This falls in the Ultra-Newbie category. It is one of those homeworks that I assign myself, in order to learn Photoshop.
I found this puzzle and immediately thought "Photoshop to the rescue!"
There is one pair, from Disney that is specially difficult. It contains only one difference. See images:
This is what I know so far:
(1) Open both images
(2) Copy image 1, paste it in the image 2 window/tab. A new layer is created.
(3) Opacity 50%, use the Move tool to place an image above the other.
(4) In order to avoid confusion, kill image 1.
I will use Beyond Compare in my workflow, but ideally both images should have the same dimensions (not high requirement) and be perfectly aligned (extemely high requirement).
-Ramon F. Herrera
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Have you tried selecting both Layers and using
Edit > Auto-Align Layers
Like Magic World (pun intended).
Lemme see what else I can do on my own.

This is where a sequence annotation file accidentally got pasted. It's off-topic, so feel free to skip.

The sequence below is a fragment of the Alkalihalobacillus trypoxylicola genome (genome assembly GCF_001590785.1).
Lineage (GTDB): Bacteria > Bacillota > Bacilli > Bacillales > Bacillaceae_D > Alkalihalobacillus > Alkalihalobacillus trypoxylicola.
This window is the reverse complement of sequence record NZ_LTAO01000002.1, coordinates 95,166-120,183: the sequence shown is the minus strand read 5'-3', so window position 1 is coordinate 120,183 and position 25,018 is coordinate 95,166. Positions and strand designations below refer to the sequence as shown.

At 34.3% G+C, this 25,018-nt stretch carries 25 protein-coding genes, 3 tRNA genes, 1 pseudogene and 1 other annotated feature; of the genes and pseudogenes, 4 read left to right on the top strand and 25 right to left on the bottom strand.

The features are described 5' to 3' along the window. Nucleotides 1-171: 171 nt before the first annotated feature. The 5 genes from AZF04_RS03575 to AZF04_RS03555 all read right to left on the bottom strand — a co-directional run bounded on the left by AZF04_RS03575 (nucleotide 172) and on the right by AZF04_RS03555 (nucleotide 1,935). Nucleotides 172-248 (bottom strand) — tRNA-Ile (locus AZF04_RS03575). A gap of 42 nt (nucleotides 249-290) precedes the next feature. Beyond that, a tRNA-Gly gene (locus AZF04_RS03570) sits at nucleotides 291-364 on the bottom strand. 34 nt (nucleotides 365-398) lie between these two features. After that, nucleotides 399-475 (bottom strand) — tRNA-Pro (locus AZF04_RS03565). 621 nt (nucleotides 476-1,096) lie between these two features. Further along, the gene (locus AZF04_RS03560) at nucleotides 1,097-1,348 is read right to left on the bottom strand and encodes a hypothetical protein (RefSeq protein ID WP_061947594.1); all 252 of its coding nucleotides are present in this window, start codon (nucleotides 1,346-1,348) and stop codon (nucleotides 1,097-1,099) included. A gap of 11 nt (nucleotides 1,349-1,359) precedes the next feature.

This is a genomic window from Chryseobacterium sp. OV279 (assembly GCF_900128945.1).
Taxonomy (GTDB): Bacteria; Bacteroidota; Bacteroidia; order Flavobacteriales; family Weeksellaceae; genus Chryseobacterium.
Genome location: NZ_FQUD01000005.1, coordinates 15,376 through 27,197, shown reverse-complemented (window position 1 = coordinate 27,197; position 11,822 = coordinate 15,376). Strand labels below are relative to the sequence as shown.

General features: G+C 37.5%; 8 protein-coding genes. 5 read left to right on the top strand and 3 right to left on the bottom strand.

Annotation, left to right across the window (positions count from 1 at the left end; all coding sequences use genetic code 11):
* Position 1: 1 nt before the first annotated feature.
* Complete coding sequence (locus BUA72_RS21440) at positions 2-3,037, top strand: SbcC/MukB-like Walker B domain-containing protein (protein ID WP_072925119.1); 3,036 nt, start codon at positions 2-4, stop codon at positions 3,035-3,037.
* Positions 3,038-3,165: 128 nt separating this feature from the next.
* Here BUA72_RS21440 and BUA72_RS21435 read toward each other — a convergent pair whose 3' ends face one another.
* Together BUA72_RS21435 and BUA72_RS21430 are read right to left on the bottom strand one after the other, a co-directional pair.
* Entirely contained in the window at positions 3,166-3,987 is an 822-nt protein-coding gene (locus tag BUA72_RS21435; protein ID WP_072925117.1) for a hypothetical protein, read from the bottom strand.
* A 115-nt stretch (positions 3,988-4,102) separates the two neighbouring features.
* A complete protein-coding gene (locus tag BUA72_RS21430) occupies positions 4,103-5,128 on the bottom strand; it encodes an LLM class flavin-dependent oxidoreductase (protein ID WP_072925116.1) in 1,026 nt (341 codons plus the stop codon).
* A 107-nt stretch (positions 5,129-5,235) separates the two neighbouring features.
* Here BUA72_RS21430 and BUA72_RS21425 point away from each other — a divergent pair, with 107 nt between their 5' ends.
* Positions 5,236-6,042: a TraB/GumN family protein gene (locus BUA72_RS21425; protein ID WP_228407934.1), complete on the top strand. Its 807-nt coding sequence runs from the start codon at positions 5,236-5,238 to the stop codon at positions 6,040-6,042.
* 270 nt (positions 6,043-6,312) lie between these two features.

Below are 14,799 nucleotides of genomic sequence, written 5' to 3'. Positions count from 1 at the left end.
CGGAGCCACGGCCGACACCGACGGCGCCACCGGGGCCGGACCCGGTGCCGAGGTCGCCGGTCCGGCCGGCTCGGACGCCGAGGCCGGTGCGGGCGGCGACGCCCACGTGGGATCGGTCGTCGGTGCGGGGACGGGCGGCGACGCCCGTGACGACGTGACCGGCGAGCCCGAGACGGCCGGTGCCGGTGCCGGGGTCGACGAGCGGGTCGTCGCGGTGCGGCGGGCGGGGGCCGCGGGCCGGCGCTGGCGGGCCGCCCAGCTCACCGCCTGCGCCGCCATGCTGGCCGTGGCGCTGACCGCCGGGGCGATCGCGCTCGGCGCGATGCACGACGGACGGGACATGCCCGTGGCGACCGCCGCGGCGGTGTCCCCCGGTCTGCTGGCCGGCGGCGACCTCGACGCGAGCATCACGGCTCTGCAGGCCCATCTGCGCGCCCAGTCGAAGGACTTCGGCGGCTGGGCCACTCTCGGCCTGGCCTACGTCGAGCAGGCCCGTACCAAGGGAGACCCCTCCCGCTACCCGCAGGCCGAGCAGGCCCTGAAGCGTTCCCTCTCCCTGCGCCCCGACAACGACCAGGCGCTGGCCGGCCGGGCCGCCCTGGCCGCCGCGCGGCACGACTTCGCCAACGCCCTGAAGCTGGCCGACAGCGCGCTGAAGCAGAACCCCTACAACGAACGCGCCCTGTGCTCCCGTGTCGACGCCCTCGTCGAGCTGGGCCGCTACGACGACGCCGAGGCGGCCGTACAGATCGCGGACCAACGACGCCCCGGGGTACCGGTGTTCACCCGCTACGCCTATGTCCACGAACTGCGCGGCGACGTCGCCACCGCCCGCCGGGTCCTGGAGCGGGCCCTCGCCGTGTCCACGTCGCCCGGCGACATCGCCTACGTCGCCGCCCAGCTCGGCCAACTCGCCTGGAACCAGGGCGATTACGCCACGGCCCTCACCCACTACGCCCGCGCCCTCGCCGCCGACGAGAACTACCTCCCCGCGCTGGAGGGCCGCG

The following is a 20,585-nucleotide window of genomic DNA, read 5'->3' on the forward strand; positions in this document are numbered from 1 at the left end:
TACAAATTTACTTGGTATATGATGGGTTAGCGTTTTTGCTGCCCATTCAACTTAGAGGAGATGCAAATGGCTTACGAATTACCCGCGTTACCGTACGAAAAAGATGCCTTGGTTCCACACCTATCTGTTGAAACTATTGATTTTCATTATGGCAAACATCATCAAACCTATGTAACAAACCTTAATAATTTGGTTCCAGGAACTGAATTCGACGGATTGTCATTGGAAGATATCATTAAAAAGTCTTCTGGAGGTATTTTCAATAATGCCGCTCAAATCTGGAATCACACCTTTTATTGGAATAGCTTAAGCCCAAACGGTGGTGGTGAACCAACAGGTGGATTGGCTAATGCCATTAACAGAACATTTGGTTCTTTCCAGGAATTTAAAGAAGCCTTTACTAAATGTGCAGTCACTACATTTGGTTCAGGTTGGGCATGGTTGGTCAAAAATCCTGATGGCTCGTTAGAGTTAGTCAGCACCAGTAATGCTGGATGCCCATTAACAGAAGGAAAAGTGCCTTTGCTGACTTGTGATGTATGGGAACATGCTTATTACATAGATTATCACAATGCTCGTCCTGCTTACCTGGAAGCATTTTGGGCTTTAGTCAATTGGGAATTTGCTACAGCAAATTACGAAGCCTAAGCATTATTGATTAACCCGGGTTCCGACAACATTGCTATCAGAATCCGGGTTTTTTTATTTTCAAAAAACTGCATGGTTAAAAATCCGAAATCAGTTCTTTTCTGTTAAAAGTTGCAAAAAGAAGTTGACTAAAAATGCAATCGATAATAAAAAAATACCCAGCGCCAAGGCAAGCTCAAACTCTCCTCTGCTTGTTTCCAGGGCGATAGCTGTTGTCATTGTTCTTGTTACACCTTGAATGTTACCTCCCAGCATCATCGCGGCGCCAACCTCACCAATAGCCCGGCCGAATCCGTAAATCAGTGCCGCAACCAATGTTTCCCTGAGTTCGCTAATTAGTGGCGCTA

Don't go too far! 🙂
I have the same problem. I run a surveillance department in a casino and need a program to find differences in cards, specifically marked cards.
Would this program be able to find aa tiny mark just from photos?
I have included two cards, one with obvious mark but I need to be able to find the tinest dot.
BTW, i see a few differences in the pictures with my eyes,top flag missing form tallest spire on right pic,
missing window from left tower in left pic, missing pole on second from left tower in left pic. Not sure if that helps? haha.
First of all, it depends on the resolution of the originals. The difference has to be covered by more than just a few pixels.
Second, you cannot use jpegs. The jpeg compression algorithm creates artifacts in the pixel structure.
Third, obviously, there has to be a visible difference. But you can use extreme side-light (known as raking light) to reveal differences in surface texture.
If you have two good initial images, use Edit > Auto-Align. Go to 100% and check pixel alignment, it is sometimes necessary to nudge a pixel or two to get perfect alignment. Then put the top layer in "Difference" blend mode. Put a curves layer on top to exaggerate all differences.
Generally, if you can't see it, Photoshop can't find it. Your camera just captures visible wavelengths - unless you want to go IR or UV. That's possible with special cameras and filters.
Excellent, thanks. Im going to try that now.